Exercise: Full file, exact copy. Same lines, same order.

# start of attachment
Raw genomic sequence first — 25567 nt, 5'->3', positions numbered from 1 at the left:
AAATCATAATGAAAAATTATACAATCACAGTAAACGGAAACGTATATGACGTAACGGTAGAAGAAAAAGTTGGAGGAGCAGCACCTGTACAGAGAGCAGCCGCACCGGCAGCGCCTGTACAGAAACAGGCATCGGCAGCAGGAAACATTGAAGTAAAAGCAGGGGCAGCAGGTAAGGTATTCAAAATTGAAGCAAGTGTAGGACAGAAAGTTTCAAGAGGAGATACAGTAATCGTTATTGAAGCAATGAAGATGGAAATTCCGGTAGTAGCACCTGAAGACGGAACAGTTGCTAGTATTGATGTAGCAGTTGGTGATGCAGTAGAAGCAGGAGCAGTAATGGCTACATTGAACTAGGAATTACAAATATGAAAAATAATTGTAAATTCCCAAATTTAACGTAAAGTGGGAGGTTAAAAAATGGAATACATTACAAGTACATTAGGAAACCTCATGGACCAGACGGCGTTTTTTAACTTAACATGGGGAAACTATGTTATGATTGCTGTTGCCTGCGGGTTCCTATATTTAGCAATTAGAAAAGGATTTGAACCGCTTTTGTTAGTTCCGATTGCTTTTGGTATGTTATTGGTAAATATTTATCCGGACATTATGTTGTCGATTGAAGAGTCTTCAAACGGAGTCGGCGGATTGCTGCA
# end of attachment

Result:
Raw genomic sequence first — 25567 nt, 5'->3', positions numbered from 1 at the left:
AAATCATAATGAAAAATTATACAATCACAGTAAACGGAAACGTATATGACGTAACGGTAGAAGAAAAAGTTGGAGGAGCAGCACCTGTACAGAGAGCAGCCGCACCGGCAGCGCCTGTACAGAAACAGGCATCGGCAGCAGGAAACATTGAAGTAAAAGCAGGGGCAGCAGGTAAGGTATTCAAAATTGAAGCAAGTGTAGGACAGAAAGTTTCAAGAGGAGATACAGTAATCGTTATTGAAGCAATGAAGATGGAAATTCCGGTAGTAGCACCTGAAGACGGAACAGTTGCTAGTATTGATGTAGCAGTTGGTGATGCAGTAGAAGCAGGAGCAGTAATGGCTACATTGAACTAGGAATTACAAATATGAAAAATAATTGTAAATTCCCAAATTTAACGTAAAGTGGGAGGTTAAAAAATGGAATACATTACAAGTACATTAGGAAACCTCATGGACCAGACGGCGTTTTTTAACTTAACATGGGGAAACTATGTTATGATTGCTGTTGCCTGCGGGTTCCTATATTTAGCAATTAGAAAAGGATTTGAACCGCTTTTGTTAGTTCCGATTGCTTTTGGTATGTTATTGGTAAATATTTATCCGGACATTATGTTGTCGATTGAAGAGTCTTCAAACGGAGTCGGCGGATTGCTGCA